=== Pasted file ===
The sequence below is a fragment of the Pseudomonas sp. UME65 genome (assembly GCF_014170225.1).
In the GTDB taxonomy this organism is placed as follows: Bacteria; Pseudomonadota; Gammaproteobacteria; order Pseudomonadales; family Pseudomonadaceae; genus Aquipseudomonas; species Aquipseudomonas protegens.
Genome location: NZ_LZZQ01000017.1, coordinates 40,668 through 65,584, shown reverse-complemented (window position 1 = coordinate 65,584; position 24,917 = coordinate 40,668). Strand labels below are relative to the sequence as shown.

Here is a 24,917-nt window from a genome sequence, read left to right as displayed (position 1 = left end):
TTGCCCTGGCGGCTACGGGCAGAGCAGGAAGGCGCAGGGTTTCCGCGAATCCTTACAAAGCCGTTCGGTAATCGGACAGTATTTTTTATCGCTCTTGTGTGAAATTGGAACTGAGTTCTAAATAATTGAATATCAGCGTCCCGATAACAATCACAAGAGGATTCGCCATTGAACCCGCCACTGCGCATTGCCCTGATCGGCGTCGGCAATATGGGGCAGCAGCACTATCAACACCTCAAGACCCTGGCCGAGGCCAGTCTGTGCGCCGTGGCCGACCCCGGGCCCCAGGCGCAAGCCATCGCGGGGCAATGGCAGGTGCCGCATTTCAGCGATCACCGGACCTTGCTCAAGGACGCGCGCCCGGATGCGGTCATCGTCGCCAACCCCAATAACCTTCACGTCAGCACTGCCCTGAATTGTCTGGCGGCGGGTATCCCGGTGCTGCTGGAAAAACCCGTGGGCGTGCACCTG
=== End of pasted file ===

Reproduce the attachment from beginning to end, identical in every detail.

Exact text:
The sequence below is a fragment of the Pseudomonas sp. UME65 genome (assembly GCF_014170225.1).
In the GTDB taxonomy this organism is placed as follows: Bacteria; Pseudomonadota; Gammaproteobacteria; order Pseudomonadales; family Pseudomonadaceae; genus Aquipseudomonas; species Aquipseudomonas protegens.
Genome location: NZ_LZZQ01000017.1, coordinates 40,668 through 65,584, shown reverse-complemented (window position 1 = coordinate 65,584; position 24,917 = coordinate 40,668). Strand labels below are relative to the sequence as shown.

Here is a 24,917-nt window from a genome sequence, read left to right as displayed (position 1 = left end):
TTGCCCTGGCGGCTACGGGCAGAGCAGGAAGGCGCAGGGTTTCCGCGAATCCTTACAAAGCCGTTCGGTAATCGGACAGTATTTTTTATCGCTCTTGTGTGAAATTGGAACTGAGTTCTAAATAATTGAATATCAGCGTCCCGATAACAATCACAAGAGGATTCGCCATTGAACCCGCCACTGCGCATTGCCCTGATCGGCGTCGGCAATATGGGGCAGCAGCACTATCAACACCTCAAGACCCTGGCCGAGGCCAGTCTGTGCGCCGTGGCCGACCCCGGGCCCCAGGCGCAAGCCATCGCGGGGCAATGGCAGGTGCCGCATTTCAGCGATCACCGGACCTTGCTCAAGGACGCGCGCCCGGATGCGGTCATCGTCGCCAACCCCAATAACCTTCACGTCAGCACTGCCCTGAATTGTCTGGCGGCGGGTATCCCGGTGCTGCTGGAAAAACCCGTGGGCGTGCACCTG